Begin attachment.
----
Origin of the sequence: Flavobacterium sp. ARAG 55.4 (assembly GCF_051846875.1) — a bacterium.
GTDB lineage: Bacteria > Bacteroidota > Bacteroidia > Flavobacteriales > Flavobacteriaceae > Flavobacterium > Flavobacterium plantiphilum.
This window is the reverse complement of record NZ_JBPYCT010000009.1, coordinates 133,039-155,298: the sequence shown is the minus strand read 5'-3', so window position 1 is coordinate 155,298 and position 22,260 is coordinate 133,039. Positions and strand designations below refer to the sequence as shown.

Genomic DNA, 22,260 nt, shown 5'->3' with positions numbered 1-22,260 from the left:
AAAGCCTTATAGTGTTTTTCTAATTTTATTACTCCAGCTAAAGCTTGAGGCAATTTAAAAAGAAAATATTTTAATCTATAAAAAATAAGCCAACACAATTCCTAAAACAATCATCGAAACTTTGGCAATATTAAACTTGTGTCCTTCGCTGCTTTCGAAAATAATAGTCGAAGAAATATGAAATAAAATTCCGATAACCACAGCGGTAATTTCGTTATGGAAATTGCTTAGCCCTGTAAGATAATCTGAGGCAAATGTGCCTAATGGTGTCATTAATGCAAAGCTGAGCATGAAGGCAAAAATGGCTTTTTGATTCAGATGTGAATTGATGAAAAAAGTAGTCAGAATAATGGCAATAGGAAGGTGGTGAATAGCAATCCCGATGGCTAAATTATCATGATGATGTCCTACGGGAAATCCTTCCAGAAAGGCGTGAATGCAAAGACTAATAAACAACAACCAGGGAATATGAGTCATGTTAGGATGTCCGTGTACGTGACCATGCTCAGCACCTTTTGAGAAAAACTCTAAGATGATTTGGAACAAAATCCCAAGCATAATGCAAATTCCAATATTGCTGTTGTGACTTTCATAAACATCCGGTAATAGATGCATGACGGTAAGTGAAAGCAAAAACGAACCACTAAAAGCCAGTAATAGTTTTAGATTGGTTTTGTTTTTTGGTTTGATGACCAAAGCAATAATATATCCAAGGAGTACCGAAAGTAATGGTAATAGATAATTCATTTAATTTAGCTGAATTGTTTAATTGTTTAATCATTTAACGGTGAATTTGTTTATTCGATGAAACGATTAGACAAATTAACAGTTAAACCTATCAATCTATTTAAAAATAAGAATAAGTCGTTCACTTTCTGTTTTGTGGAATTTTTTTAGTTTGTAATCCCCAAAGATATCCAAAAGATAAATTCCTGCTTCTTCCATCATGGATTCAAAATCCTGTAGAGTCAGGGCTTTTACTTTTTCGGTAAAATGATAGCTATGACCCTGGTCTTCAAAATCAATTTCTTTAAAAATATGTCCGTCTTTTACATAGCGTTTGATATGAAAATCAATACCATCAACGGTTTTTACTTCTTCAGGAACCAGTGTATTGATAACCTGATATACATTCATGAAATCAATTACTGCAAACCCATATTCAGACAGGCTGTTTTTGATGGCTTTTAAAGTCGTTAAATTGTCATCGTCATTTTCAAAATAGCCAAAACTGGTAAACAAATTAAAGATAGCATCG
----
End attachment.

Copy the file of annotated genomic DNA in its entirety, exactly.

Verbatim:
Origin of the sequence: Flavobacterium sp. ARAG 55.4 (assembly GCF_051846875.1) — a bacterium.
GTDB lineage: Bacteria > Bacteroidota > Bacteroidia > Flavobacteriales > Flavobacteriaceae > Flavobacterium > Flavobacterium plantiphilum.
This window is the reverse complement of record NZ_JBPYCT010000009.1, coordinates 133,039-155,298: the sequence shown is the minus strand read 5'-3', so window position 1 is coordinate 155,298 and position 22,260 is coordinate 133,039. Positions and strand designations below refer to the sequence as shown.

Genomic DNA, 22,260 nt, shown 5'->3' with positions numbered 1-22,260 from the left:
AAAGCCTTATAGTGTTTTTCTAATTTTATTACTCCAGCTAAAGCTTGAGGCAATTTAAAAAGAAAATATTTTAATCTATAAAAAATAAGCCAACACAATTCCTAAAACAATCATCGAAACTTTGGCAATATTAAACTTGTGTCCTTCGCTGCTTTCGAAAATAATAGTCGAAGAAATATGAAATAAAATTCCGATAACCACAGCGGTAATTTCGTTATGGAAATTGCTTAGCCCTGTAAGATAATCTGAGGCAAATGTGCCTAATGGTGTCATTAATGCAAAGCTGAGCATGAAGGCAAAAATGGCTTTTTGATTCAGATGTGAATTGATGAAAAAAGTAGTCAGAATAATGGCAATAGGAAGGTGGTGAATAGCAATCCCGATGGCTAAATTATCATGATGATGTCCTACGGGAAATCCTTCCAGAAAGGCGTGAATGCAAAGACTAATAAACAACAACCAGGGAATATGAGTCATGTTAGGATGTCCGTGTACGTGACCATGCTCAGCACCTTTTGAGAAAAACTCTAAGATGATTTGGAACAAAATCCCAAGCATAATGCAAATTCCAATATTGCTGTTGTGACTTTCATAAACATCCGGTAATAGATGCATGACGGTAAGTGAAAGCAAAAACGAACCACTAAAAGCCAGTAATAGTTTTAGATTGGTTTTGTTTTTTGGTTTGATGACCAAAGCAATAATATATCCAAGGAGTACCGAAAGTAATGGTAATAGATAATTCATTTAATTTAGCTGAATTGTTTAATTGTTTAATCATTTAACGGTGAATTTGTTTATTCGATGAAACGATTAGACAAATTAACAGTTAAACCTATCAATCTATTTAAAAATAAGAATAAGTCGTTCACTTTCTGTTTTGTGGAATTTTTTTAGTTTGTAATCCCCAAAGATATCCAAAAGATAAATTCCTGCTTCTTCCATCATGGATTCAAAATCCTGTAGAGTCAGGGCTTTTACTTTTTCGGTAAAATGATAGCTATGACCCTGGTCTTCAAAATCAATTTCTTTAAAAATATGTCCGTCTTTTACATAGCGTTTGATATGAAAATCAATACCATCAACGGTTTTTACTTCTTCAGGAACCAGTGTATTGATAACCTGATATACATTCATGAAATCAATTACTGCAAACCCATATTCAGACAGGCTGTTTTTGATGGCTTTTAAAGTCGTTAAATTGTCATCGTCATTTTCAAAATAGCCAAAACTGGTAAACAAATTAAAGATAGCATCG